Make Convenience Irrelevant: "Location, location, location" takes a back seat
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Make Convenience Irrelevant: "Location, location, location" takes a back seat

Make Convenience Irrelevant:

The phrase “location, location, location” has always been the number one strategy of brick-and-mortar brands. A great location was regarded as an area with heavy foot traffic, complimentary attractive businesses (Apple, Starbucks), easy accessibility, and the right demographic for your brand. 

Today, the right location isn’t as important as the experience your brand consistently delivers. Plenty of businesses opened up in prime shopping centers but were poor at customer service and eventually closed. More than 80% of consumers surveyed says the experiences a company provides are as important as its products.

A motto of The DiJulius Group is to help companies “Make Price Irrelevant.” We define it this way: Based on the experience your brand consistently delivers, your customers have no idea what your competition charges.

The same can be said for “Make Convenience Irrelevant.” Think about your favorite restaurant, clothing store, dry cleaner, or café. I bet most of your favorite places are not the most convenient. Oftentimes, we drive past numerous competitors to get to the retailer of our choice because we prefer them and are willing to put in more effort to give them our business.

The first business I opened 31 years ago was John Robert’s Spa, a chain of upscale salons and spas in Northeast Ohio. John Robert’s has been selected as one of the top 20 salons in the U.S. multiple times. None of our locations are in prime real estate shopping centers. Our top-performing salon is located in Solon, Ohio. Solon is a great city; however, our salon is hidden off a side street that is difficult to access from the main road.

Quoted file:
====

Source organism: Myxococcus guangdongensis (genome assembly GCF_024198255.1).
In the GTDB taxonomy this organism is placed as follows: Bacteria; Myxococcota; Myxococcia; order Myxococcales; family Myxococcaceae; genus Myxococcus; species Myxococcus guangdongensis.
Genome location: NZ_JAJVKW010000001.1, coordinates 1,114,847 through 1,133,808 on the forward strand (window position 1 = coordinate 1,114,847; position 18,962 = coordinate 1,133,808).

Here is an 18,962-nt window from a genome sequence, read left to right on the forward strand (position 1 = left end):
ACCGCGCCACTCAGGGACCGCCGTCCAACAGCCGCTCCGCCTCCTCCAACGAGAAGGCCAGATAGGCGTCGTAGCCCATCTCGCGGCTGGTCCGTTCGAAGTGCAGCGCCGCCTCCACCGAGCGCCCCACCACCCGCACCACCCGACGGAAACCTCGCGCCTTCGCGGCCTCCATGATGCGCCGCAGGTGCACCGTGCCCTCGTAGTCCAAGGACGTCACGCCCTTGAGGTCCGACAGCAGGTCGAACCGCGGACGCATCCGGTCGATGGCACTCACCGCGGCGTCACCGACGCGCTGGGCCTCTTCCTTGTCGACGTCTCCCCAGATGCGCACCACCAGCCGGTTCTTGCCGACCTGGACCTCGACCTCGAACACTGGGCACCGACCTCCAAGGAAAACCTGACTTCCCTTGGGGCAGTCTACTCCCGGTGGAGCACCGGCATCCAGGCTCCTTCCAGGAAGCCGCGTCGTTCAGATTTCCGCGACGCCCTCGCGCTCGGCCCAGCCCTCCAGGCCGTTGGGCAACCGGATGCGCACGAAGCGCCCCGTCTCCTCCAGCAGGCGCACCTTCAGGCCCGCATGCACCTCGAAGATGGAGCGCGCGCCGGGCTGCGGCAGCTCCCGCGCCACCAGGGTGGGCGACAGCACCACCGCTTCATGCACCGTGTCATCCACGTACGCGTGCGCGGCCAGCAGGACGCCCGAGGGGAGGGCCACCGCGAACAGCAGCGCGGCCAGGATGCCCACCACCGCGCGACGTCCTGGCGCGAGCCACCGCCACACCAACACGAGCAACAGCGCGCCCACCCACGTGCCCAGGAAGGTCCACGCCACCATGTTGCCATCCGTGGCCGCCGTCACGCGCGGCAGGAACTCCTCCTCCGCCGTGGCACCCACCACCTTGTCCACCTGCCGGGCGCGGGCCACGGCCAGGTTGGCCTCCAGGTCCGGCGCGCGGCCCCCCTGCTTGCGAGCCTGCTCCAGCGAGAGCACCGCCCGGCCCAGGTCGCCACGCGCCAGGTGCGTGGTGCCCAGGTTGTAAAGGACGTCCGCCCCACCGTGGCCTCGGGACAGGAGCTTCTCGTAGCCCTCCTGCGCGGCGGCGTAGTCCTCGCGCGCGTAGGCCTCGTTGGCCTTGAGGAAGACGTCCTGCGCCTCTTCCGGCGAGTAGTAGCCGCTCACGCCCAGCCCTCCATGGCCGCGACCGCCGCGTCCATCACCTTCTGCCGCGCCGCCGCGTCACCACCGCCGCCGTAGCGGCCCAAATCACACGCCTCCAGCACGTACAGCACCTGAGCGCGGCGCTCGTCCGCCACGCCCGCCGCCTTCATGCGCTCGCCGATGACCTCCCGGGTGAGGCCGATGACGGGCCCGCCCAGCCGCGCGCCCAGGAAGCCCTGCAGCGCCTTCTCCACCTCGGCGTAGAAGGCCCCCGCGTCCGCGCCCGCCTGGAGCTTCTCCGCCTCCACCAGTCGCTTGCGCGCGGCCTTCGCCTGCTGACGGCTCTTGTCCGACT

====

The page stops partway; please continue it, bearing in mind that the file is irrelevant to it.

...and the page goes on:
The salon is in an old and unattractive strip center. Other tenants go in and out of business regularly. We get guest complaints weekly about the inconvenience of the location. Yet, since 2001, the Solon location provides the most revenue per square foot and has been our most profitable unit.

For more than 30 years, the strip mall has had at least half a dozen restaurants open and close, including well-known national brands and some mom and pops. Nothing has ever lasted in that location. That changed about 10 years ago when Chick-fil-A opened. Now, a line of cars tries to get in and out of Chick-fil-A. It is one of Chick-fil-A’s top-performing restaurants.

Retail renaissance

Because more and more brick-and-mortar brands are realizing the importance of the experience, retail is coming back. 

A Fast Company article, “Brick-and-Mortar Retail is Back but Without the Gimmicks,” demonstrates how a decade ago, the “retail apocalypse” was in full swing with thousands of stores closing annually as consumer behavior shifted toward online shopping. Brands were forced to create engaging in-store experiences to attract customers back to physical locations. After the pandemic, consumers have been eager to return to in-person shopping, resulting in more than 16,000 new store openings in the past two years. Retail sales soared to $6.18 trillion last year, marking an 11% increase from the previous year.